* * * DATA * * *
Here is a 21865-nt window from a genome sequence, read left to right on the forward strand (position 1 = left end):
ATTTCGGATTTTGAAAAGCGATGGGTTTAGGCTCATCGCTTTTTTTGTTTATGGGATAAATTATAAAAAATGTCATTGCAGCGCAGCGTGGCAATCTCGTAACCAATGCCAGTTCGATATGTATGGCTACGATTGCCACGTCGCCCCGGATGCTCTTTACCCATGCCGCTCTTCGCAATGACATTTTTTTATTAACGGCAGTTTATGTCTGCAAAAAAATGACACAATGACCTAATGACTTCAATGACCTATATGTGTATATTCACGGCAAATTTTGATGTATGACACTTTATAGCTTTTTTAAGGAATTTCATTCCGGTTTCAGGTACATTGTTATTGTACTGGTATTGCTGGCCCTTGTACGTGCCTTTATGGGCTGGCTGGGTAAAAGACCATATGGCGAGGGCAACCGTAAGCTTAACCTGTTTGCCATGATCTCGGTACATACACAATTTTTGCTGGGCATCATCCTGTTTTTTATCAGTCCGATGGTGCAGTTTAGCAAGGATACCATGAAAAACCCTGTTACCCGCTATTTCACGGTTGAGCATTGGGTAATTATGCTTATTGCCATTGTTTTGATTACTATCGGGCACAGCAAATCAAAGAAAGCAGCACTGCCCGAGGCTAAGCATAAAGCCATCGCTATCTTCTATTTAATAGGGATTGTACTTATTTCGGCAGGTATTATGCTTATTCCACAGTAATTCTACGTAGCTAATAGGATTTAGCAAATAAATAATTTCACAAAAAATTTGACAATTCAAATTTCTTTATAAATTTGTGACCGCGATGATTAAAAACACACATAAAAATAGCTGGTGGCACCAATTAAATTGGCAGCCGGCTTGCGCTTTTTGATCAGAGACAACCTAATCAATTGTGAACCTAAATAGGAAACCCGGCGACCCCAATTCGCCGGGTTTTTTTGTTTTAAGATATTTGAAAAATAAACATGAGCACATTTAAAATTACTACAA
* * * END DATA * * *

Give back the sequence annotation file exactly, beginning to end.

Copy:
Here is a 21865-nt window from a genome sequence, read left to right on the forward strand (position 1 = left end):
ATTTCGGATTTTGAAAAGCGATGGGTTTAGGCTCATCGCTTTTTTTGTTTATGGGATAAATTATAAAAAATGTCATTGCAGCGCAGCGTGGCAATCTCGTAACCAATGCCAGTTCGATATGTATGGCTACGATTGCCACGTCGCCCCGGATGCTCTTTACCCATGCCGCTCTTCGCAATGACATTTTTTTATTAACGGCAGTTTATGTCTGCAAAAAAATGACACAATGACCTAATGACTTCAATGACCTATATGTGTATATTCACGGCAAATTTTGATGTATGACACTTTATAGCTTTTTTAAGGAATTTCATTCCGGTTTCAGGTACATTGTTATTGTACTGGTATTGCTGGCCCTTGTACGTGCCTTTATGGGCTGGCTGGGTAAAAGACCATATGGCGAGGGCAACCGTAAGCTTAACCTGTTTGCCATGATCTCGGTACATACACAATTTTTGCTGGGCATCATCCTGTTTTTTATCAGTCCGATGGTGCAGTTTAGCAAGGATACCATGAAAAACCCTGTTACCCGCTATTTCACGGTTGAGCATTGGGTAATTATGCTTATTGCCATTGTTTTGATTACTATCGGGCACAGCAAATCAAAGAAAGCAGCACTGCCCGAGGCTAAGCATAAAGCCATCGCTATCTTCTATTTAATAGGGATTGTACTTATTTCGGCAGGTATTATGCTTATTCCACAGTAATTCTACGTAGCTAATAGGATTTAGCAAATAAATAATTTCACAAAAAATTTGACAATTCAAATTTCTTTATAAATTTGTGACCGCGATGATTAAAAACACACATAAAAATAGCTGGTGGCACCAATTAAATTGGCAGCCGGCTTGCGCTTTTTGATCAGAGACAACCTAATCAATTGTGAACCTAAATAGGAAACCCGGCGACCCCAATTCGCCGGGTTTTTTTGTTTTAAGATATTTGAAAAATAAACATGAGCACATTTAAAATTACTACAA